In the wake of the virus’s appearance, President Donald Trump, by proclamation, instructed officials to take “all necessary and appropriate measures to facilitate orderly medical screening and, where appropriate, quarantine of persons allowed to enter the United States who may have been exposed to this virus.”
>> RELATED | Close to 200 Georgia residents are being monitored for coronavirus
The fear around this epidemic has gripped us. There are concerns that the coronavirus will cause a slowdown in the economy both globally and in the U.S.
Big-name businesses operating in China are shuttering their doors while the disease runs its course. Think Apple stores, Ikea, Yum China (the parent company of fast-food chains KFC and Pizza Hut in China). Starbucks, for one, has closed over 2,000 locations in response to the virus.
Here at home, airlines are suspending flights to China, such as Atlanta-based Delta, United, British Airways and American Airlines. Across the globe, more than 70 airlines have ceased flights to the country.
>> RELATED | Atlanta's Chinese community has especially deep worry about coronavirus
One truth to hold onto in times like these is that markets are resilient. That doesn’t mean they don’t sometimes tumble — it means that, at some point, they recover. During the Asian flu and SARS epidemic, we saw this truism play out. It will play out here, too. While the coronavirus is serious and alarming, it’s not likely to pull down the economy for good. We will make it through. We just don’t know the when or how of it yet.
As if this wasn’t enough to make us worried, there’s also the present political uncertainty our nation is now facing. We’ve got a slew of Democratic candidates on the field. They range from the well-known name of Joe Biden to the lesser-known, more independent Michael Bloomberg, all the way to the self-proclaimed Democratic-Socialist Bernie Sanders.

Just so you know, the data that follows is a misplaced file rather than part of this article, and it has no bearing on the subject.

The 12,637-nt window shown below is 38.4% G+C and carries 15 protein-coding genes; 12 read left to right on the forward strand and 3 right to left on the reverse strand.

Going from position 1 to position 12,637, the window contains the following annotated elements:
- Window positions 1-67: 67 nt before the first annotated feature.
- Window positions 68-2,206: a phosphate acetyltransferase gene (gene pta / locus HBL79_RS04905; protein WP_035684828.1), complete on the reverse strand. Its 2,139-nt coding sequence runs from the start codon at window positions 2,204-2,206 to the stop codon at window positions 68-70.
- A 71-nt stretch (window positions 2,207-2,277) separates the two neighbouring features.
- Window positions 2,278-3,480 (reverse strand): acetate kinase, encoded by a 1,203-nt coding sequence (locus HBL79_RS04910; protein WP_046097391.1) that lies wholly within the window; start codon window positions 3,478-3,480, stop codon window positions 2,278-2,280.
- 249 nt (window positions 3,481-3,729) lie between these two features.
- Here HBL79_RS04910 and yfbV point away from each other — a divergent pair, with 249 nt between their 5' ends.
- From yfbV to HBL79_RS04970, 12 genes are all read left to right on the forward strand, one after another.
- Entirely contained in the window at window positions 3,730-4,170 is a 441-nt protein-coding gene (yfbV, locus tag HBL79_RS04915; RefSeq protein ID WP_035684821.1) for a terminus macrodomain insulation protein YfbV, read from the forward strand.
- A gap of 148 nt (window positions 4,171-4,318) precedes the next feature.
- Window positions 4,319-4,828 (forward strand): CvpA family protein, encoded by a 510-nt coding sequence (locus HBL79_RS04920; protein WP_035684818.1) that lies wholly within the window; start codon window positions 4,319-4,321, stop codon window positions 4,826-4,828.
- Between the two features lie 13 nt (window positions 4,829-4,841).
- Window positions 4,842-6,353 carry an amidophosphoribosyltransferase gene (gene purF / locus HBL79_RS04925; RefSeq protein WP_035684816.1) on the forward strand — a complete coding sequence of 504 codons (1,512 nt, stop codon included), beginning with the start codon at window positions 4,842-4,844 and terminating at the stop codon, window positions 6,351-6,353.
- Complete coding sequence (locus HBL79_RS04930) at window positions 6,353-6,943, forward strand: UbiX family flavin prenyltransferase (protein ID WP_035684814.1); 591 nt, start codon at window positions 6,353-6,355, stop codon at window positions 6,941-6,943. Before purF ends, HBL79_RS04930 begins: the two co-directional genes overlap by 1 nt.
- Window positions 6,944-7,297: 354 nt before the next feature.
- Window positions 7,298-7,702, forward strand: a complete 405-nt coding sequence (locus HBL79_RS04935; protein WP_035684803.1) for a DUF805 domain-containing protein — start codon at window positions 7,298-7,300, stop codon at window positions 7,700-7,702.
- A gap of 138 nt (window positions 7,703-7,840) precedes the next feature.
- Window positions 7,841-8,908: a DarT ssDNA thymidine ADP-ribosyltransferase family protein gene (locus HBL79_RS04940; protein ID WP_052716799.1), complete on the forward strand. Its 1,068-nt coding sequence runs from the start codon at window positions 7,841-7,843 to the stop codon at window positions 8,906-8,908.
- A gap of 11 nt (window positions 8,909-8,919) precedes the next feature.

The “S-word” is making people nervous. With a socialist president comes a leveling of the status quo and an injection of disparate thinking and policy. It would be a hard left from what we’ve had for the past four years, and there would be numerous ramifications. If there’s even a whiff of socialism on a candidate and they make it into the White House, it’s widely believed the market would take a turn for the worse.
>> RELATED | Sanders tops New Hampshire primary, Buttigieg in close second
Now that we’ve walked through the minefield of uncertainty that surrounds us today, let’s talk solutions.
While there’s a variety of solutions for investors, today I want to focus on dividend-paying stocks. In my opinion, these are paramount to a well-balanced portfolio. To have a stock perform well is one thing; to have it perform well while spinning off cash for you to reinvest is another.
So, how exactly do you find quality dividend stocks? There's a formula that I like to use, and I want to share it with you as an example. This is a rough sketch of how we at Capital Investment Advisors choose stocks.
Start with the S&P 500 universe. Screen for all that fit into the $5 billion and above category. Next, look for the companies that have reasonable forward P/E (price to earnings) multiples, looking for the realm of 20x or less.